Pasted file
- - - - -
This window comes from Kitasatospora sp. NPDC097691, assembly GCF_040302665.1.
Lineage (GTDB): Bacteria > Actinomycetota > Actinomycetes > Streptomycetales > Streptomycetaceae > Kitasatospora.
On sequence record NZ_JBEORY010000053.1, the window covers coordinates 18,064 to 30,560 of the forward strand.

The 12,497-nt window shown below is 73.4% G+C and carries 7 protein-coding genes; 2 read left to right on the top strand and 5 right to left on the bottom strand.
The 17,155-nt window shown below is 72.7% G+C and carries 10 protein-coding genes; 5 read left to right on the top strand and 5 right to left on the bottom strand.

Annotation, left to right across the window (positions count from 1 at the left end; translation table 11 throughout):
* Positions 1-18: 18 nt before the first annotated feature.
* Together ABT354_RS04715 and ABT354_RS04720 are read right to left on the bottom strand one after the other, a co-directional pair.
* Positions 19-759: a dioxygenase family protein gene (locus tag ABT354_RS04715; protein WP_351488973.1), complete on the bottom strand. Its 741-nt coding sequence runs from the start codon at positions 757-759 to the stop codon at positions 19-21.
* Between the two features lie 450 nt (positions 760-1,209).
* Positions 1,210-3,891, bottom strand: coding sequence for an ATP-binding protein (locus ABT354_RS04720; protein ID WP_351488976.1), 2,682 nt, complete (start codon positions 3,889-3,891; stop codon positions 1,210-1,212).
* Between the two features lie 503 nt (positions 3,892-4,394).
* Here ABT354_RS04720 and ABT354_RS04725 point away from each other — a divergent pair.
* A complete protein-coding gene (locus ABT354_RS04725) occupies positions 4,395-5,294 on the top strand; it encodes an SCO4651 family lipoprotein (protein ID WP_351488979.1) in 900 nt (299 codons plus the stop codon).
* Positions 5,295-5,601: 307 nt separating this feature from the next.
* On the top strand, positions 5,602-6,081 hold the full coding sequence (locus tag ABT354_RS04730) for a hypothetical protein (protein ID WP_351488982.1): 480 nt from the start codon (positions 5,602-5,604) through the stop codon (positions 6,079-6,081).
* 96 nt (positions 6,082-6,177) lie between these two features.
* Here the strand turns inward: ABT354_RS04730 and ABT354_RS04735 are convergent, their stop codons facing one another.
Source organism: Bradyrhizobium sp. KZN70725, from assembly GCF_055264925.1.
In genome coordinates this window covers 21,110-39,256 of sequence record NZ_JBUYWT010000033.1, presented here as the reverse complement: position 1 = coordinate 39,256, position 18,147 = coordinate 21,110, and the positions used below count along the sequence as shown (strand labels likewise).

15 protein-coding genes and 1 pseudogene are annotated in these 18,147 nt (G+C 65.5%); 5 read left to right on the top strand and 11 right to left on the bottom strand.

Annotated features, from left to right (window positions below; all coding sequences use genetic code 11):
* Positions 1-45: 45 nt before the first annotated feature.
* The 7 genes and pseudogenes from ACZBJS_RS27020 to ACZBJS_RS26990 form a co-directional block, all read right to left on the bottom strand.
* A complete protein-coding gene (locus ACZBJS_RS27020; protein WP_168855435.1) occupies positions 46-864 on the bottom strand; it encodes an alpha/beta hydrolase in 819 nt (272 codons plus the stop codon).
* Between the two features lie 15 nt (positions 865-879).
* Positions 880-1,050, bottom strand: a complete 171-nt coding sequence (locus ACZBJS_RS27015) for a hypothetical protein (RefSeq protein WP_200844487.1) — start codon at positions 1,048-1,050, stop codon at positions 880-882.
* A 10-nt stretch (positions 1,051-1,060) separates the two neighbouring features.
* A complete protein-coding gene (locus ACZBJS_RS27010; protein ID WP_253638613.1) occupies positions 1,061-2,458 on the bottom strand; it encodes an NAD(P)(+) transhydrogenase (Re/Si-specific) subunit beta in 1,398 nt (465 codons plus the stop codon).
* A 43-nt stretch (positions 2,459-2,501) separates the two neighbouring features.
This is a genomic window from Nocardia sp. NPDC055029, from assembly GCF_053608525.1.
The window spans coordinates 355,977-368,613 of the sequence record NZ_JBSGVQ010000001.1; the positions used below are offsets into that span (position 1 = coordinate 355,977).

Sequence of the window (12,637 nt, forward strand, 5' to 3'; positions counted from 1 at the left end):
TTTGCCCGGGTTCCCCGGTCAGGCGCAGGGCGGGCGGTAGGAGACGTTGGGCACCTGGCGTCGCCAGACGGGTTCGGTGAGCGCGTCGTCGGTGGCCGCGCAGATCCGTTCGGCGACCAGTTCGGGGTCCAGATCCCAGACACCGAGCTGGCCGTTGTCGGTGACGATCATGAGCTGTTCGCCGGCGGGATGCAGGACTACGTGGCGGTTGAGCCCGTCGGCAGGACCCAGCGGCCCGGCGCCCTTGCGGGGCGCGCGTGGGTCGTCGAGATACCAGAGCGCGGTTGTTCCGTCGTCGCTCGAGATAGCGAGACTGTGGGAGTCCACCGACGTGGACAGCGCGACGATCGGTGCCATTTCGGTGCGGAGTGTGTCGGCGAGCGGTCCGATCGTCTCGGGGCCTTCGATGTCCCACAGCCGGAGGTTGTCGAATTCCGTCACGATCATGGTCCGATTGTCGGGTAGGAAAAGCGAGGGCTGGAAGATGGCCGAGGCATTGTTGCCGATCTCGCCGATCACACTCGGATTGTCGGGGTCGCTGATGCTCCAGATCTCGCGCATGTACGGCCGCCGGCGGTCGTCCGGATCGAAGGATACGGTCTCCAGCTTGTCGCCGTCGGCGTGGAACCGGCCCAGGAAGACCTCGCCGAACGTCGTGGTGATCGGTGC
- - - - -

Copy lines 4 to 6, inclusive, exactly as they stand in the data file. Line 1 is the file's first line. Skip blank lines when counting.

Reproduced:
The 12,497-nt window shown below is 73.4% G+C and carries 7 protein-coding genes; 2 read left to right on the top strand and 5 right to left on the bottom strand.
The 17,155-nt window shown below is 72.7% G+C and carries 10 protein-coding genes; 5 read left to right on the top strand and 5 right to left on the bottom strand.

Annotation, left to right across the window (positions count from 1 at the left end; translation table 11 throughout):